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Transportation Outlook: Down to a Crawl

According to a recent Roads & Bridges survey, which polled contractors, government officials and engineers in the industry, a resounding 92 percent said the next year will generate either fair or poor results.

January 01, 2011

New faces in Congress are raising an eyebrow or two in the road and bridge industry. With the balance of power finding more of a middle ground following the Republican’s strong showing in the Nov. 2 elections, many in the transportation sector are now skeptical that a new six-year highway-funding bill will surface any time soon.

Feeding the pessimism is a new pledge taken by Republicans and Democrats that calls for no tax increases. With the Highway Trust Fund weakening, and the prospects of increasing the federal gas tax dim, the question remains as to how to fund future road and bridge work across the country—and the uncertainty has flattened prospects in the transportation market heading into 2011.

Still in recovery
According to a recent Roads & Bridges survey, which polled contractors, government officials and engineers in the industry, a resounding 92 percent said the next year will generate either fair or poor results, and 87 percent, when asked to describe the current economic conditions (in terms of money generated for road and bridge construction) in their state, had similar feelings.

“I do not see that 2011 is going to be any different than what we saw in 2010,” said Peter Rahn, CEO of HNTB Corp., a transportation engineering firm headquartered in Kansas City, Mo. “I don’t see the activities out there that signal a recovery.”

There isn’t a clear signal as to when economic conditions will improve, either. When Roads & Bridges readers that ranked 2011 fair or poor were asked when they expect to see a revival, 33 percent said it will come in 2013, 28 percent went with 2012, and 19 percent indicated it would not come until 2014.

Republicans and Democrats in Washington could help validate any one of those recovery numbers with the passage of the next long-term highway bill. The last extension of SAFETEA-LU expired on Dec. 18, and at press time incoming chairman of the House Transportation and Infrastructure Committee, John Mica (R-Fla.), as well as Sen. Barbara Boxer (D-Calif.), who oversees the Environment and Public Works Committee on the Senate side, were both pushing for a six-month extension.

Mica has been voicing his opposition to raising the federal gas tax for months, and could center the House bill on public-private partnerships and the formation of a National Infrastructure Bank.

In a last-ditch effort to keep the possibility of raising the federal gas tax alive, Sens. Tom Carper (D-Del.) and George Voinovich (R-Ohio) submitted a letter to the National Commission on Fiscal Responsibility and Reform in November proposing a 25-cent-per-gallon spike.

A portion of the increase (15 cents a gallon) would be linked to the Highway Trust Fund, with the remaining sum going toward deficit reduction. The move, however, was lacking support.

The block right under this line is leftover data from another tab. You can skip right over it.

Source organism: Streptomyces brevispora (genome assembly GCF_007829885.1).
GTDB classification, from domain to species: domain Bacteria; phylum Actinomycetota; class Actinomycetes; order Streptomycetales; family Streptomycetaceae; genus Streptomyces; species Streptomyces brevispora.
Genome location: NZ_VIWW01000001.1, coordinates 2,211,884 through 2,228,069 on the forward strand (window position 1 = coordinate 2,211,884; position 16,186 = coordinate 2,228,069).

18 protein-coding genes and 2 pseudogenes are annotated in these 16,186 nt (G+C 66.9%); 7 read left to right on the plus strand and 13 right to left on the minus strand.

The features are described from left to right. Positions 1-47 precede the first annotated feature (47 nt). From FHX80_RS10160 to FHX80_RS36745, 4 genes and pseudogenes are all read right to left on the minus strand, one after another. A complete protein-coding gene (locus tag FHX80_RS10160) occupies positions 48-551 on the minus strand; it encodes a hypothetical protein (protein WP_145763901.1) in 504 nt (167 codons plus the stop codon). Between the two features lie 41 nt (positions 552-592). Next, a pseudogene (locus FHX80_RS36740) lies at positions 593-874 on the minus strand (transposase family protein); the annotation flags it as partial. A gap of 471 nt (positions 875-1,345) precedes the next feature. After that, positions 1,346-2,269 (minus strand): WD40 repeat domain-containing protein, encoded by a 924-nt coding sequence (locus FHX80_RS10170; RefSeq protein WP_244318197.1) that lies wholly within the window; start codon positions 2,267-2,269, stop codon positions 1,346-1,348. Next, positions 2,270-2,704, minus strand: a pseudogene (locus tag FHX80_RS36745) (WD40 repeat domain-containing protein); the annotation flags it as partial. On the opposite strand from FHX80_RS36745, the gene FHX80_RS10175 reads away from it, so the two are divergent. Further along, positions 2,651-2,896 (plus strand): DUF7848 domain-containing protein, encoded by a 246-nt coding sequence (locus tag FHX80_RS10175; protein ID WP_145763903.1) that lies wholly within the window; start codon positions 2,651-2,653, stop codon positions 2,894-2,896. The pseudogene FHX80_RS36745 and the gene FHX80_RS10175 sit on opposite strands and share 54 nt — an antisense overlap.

Some states will see a minor increase in funding following strong public support at the polls on Nov. 2. In total, approved ballot measures aimed at improving transportation infrastructure are expected to generate $376 million in new revenue. The American Road & Transportation Builders Association tracked 27 state and local transportation-related ballot initiatives in 16 states, of which 13 called for increased funding through bonding, transfers or new tax revenues. Eight of those 13, or 61 percent, were approved. Money generated from the ballot may be the prime source of funding for some states in the short term. When Roads & Bridges readers were asked if their state had taken any action to increase revenue into its highway construction fund, an overwhelming 72 percent said no. However, when states did take measures to generate more for transportation infrastructure, it was usually in the form of a raise in the gas tax or some other fee (28 percent).

Hard costs
High-speed rail is the one area in the transportation industry that could see decent activity in the coming months due to a strong financial backing from the federal government. In early November, Transportation Secretary Ray LaHood announced another $2.4 billion had been given to 54 high-speed rail projects across the country. However, the remaining segments—highway, airport, transit, bridges—could experience declines with the absence of American Roads & Reinvestment Act dollars, which provided some relief in 2009 and 2010.

The cost to do business, however, could be on the rise in 2011. Roads & Bridges readers indicated that material costs will either stay the same (50 percent) or be higher (47 percent) in the coming months. Asphalt (21 percent) leads the list of materials susceptible to price hikes as indicated by those who took the survey, followed by steel (18 percent), cement (17 percent), pavement markings (16 percent), rebar (15 percent) and aggregate (13 percent).

Diesel fuel also is expected to continue to hamper budgets. According to the Associated General Contractors of America, diesel fuel has gone up a staggering 20 percent since October 2009. Ken Simonson, the association’s chief economist who tracks the costs, also said that competition for road and bridge jobs will continue to keep bid prices low in 2011, and that material prices could spike in multiple segments later in the year as the U.S. and foreign economies gradually recover.

Bill Wilson is editorial director for Roads & Bridges
magazine, a sibling publication of Construction
Equipment.

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